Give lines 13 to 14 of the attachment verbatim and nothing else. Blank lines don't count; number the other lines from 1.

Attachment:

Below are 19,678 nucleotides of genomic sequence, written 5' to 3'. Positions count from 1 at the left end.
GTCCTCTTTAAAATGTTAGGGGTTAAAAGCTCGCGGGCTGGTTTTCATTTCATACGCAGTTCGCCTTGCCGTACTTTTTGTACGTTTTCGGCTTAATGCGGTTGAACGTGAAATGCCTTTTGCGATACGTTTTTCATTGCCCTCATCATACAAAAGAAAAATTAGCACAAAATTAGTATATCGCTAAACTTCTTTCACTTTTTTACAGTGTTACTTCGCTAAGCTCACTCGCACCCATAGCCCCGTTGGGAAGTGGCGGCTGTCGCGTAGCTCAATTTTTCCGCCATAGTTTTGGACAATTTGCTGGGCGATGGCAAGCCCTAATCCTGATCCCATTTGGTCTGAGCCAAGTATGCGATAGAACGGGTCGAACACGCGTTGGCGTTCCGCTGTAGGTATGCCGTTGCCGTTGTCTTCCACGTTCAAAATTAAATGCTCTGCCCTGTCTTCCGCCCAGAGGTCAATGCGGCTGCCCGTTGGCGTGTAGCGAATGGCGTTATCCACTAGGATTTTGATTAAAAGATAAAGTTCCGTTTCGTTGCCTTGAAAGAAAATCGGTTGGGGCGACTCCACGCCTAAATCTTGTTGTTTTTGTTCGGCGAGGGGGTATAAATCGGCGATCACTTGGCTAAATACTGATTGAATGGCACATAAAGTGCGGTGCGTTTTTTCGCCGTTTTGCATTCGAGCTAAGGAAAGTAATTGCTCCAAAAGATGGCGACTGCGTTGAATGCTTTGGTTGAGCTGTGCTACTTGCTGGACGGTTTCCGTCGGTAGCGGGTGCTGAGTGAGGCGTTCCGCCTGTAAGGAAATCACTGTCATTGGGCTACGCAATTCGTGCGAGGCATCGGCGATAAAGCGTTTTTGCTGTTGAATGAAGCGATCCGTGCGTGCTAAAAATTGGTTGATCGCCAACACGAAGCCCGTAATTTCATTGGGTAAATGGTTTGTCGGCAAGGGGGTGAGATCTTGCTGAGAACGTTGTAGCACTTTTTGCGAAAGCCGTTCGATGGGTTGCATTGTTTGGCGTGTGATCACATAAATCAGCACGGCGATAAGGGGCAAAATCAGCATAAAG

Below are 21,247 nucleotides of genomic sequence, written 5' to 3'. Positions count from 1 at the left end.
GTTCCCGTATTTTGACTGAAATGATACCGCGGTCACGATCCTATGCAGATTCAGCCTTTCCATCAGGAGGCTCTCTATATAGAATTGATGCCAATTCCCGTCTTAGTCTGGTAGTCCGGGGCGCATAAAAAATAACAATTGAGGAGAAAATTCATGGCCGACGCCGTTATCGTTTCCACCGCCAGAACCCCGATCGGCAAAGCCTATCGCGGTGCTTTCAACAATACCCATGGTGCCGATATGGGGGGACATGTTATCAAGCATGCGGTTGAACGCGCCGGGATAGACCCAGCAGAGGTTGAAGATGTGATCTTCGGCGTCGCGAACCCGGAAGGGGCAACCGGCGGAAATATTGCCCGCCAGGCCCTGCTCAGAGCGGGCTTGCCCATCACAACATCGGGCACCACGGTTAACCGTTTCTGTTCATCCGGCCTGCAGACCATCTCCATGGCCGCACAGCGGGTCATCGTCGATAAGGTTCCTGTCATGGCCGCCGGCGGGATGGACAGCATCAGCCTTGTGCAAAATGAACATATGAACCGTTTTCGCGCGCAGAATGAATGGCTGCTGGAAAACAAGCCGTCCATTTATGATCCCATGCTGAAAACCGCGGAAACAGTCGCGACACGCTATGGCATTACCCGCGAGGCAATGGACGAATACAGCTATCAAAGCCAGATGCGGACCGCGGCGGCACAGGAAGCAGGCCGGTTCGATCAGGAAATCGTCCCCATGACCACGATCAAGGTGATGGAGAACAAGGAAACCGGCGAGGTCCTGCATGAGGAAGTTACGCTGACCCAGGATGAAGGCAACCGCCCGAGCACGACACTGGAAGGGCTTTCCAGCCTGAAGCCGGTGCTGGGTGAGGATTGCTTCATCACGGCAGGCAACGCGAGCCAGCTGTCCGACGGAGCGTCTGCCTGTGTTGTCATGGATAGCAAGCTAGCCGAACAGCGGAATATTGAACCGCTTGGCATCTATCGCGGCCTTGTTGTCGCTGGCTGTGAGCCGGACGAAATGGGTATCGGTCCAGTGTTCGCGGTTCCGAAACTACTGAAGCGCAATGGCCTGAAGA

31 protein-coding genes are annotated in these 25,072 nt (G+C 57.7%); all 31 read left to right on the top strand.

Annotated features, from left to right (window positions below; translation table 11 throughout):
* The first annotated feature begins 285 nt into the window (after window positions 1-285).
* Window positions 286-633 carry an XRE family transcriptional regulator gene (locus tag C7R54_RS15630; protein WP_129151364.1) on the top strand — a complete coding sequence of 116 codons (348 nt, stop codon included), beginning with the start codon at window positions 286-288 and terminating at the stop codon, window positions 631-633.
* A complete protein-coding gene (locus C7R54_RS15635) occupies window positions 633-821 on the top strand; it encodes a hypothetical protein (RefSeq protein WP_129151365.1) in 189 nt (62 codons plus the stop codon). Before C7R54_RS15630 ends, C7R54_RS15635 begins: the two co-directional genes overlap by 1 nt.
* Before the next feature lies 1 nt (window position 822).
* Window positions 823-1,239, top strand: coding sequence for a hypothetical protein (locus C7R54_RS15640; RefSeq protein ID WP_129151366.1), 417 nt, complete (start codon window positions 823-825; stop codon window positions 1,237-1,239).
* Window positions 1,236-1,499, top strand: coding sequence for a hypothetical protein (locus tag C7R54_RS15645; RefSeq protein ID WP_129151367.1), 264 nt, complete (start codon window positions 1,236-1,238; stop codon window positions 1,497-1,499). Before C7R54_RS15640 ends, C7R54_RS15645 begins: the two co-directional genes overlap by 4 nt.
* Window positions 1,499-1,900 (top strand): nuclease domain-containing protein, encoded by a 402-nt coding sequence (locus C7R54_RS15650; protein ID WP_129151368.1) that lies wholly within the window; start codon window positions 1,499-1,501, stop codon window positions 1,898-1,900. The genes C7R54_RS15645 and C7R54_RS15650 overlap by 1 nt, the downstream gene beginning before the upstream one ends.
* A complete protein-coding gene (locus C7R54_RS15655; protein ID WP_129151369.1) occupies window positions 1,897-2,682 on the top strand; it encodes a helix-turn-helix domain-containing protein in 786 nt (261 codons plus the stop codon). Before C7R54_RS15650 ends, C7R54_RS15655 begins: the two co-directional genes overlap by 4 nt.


* Window positions 1,499-1,900 (top strand): nuclease domain-containing protein, encoded by a 402-nt coding sequence (locus C7R54_RS15650; protein ID WP_129151368.1) that lies wholly within the window; start codon window positions 1,499-1,501, stop codon window positions 1,898-1,900. The genes C7R54_RS15645 and C7R54_RS15650 overlap by 1 nt, the downstream gene beginning before the upstream one ends.
* A complete protein-coding gene (locus C7R54_RS15655; protein ID WP_129151369.1) occupies window positions 1,897-2,682 on the top strand; it encodes a helix-turn-helix domain-containing protein in 786 nt (261 codons plus the stop codon). Before C7R54_RS15650 ends, C7R54_RS15655 begins: the two co-directional genes overlap by 4 nt.